If you want a preferential voting system, at least make it preferential

I feel like the kind of pedant that will jump on you for saying ‘less people’, rather than ‘fewer people’; or ‘something I like the sound of’, rather than ‘of which I like the sound’. ‘AV isn’t really a preferential voting system’, I say. Well, yes and no, as it were.

It is the case that, in AV, voters list their candidates ‘in order of preference’. But what does that mean? It doesn’t mean, as you might expect, that if no one’s first preference wins a majority, then everyone’s second preferences will be counted and taken into consideration. Only the second preferences of voters for eliminated candidates are counted, meaning that the second preferences of a majority of voters – i.e. those who voted for the two leading parties – are not even looked at. I don’t know about ‘preferential’; that’s a bit more like giving some voters preferential treatment over others!

So what is needed is a system that treats everyone’s preferences equally. Such a system does exist and is called ‘Bucklin voting‘, which I’ve discussed elsewhere: if there’s no majority on first preferences, every voter’s second preference is counted and added to the candidates’ totals. If there’s still no majority, third preferences are added; and so on till there is a majority for someone (or more than one majority, in which case you take the largest as the winning total) or until the preferences run out and the winner is the candidate with the highest total of votes.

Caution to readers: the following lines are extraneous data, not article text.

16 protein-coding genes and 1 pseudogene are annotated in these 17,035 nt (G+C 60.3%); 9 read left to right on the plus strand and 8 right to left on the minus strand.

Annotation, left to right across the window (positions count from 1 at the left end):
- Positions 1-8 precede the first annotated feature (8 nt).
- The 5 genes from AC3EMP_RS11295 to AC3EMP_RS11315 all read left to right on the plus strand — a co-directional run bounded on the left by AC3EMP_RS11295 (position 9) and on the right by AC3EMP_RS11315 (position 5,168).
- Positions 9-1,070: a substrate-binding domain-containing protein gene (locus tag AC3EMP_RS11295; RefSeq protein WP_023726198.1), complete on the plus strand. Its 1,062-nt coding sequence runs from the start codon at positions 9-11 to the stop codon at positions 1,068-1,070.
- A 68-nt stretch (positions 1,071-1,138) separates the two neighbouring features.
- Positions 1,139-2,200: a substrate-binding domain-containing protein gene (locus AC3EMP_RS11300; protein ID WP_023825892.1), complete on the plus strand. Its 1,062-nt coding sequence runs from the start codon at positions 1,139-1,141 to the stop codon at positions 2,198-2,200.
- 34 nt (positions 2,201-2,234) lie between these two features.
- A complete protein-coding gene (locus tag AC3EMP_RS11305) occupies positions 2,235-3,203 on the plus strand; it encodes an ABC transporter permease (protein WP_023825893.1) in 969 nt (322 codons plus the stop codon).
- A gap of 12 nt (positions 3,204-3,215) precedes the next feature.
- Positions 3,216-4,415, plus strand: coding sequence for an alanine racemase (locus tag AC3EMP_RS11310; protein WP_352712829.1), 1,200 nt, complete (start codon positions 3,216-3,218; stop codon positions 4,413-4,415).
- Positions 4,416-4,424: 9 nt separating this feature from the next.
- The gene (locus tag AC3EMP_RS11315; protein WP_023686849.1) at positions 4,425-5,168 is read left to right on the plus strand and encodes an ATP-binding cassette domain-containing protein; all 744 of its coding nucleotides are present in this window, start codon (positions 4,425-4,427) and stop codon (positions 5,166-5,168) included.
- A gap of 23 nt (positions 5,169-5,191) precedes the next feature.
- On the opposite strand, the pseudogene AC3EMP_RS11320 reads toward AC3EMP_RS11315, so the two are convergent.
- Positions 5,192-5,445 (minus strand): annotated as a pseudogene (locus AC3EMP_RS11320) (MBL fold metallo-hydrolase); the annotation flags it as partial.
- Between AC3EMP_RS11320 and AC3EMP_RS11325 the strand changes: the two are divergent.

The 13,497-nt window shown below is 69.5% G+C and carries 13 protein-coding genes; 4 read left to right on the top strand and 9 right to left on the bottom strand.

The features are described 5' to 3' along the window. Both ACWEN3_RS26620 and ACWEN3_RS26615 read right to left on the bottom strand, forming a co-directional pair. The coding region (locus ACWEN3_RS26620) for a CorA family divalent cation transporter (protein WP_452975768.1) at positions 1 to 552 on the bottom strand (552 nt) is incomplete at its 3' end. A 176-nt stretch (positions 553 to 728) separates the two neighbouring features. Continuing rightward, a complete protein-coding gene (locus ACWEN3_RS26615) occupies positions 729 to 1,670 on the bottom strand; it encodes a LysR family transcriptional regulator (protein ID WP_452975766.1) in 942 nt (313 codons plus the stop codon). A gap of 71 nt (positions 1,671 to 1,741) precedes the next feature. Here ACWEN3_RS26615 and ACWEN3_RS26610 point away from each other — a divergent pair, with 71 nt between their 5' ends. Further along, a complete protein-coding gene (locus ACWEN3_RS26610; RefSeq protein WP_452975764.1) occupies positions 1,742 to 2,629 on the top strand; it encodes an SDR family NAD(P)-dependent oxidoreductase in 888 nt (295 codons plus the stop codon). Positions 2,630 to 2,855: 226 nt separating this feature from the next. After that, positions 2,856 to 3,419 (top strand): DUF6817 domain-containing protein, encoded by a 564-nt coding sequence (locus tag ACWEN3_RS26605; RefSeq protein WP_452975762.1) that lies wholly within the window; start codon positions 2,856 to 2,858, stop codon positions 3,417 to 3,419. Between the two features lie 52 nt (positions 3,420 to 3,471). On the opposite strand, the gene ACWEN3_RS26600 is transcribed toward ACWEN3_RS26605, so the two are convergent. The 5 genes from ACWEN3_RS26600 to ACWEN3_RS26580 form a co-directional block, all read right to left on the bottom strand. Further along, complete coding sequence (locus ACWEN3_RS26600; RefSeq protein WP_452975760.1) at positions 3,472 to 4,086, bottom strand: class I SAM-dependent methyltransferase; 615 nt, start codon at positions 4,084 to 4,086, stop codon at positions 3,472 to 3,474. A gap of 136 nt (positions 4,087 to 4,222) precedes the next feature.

The trouble with Bucklin is that it violates the so-called ‘later no harm’ voting criterion, which says that your lower-preference votes should not be allowed to harm the prospects of your higher-preference votes. For example, if a Tory voter put the Lib Dem candidate down as their second choice, this could help to elect the Lib Dem; whereas if (s)he and other Tory voters hadn’t voted Lib Dem as their second preference, the Tory candidate might have won.

I think you could get over this obstacle by, paradoxically, making it compulsory to list all or at least, say, five candidates in order of preference. Then you could say to voters: ‘Your first preference should be the candidate you most want to win; your second preference should be the candidate you would second-most like to win; and so on until your lowest-ranked candidate is the one you least want to win. The higher you list a candidate in order of preference, the more likely they are to win’. The fact of being forced to select candidates from the most preferred to the least preferred outcome ironically makes it easier to order your preferences ‘sincerely’ without feeling personally responsible for handing the victory to a less preferred candidate. ‘Well, if I have to list five candidates in order of preference, I might as well try and get the best result for myself’.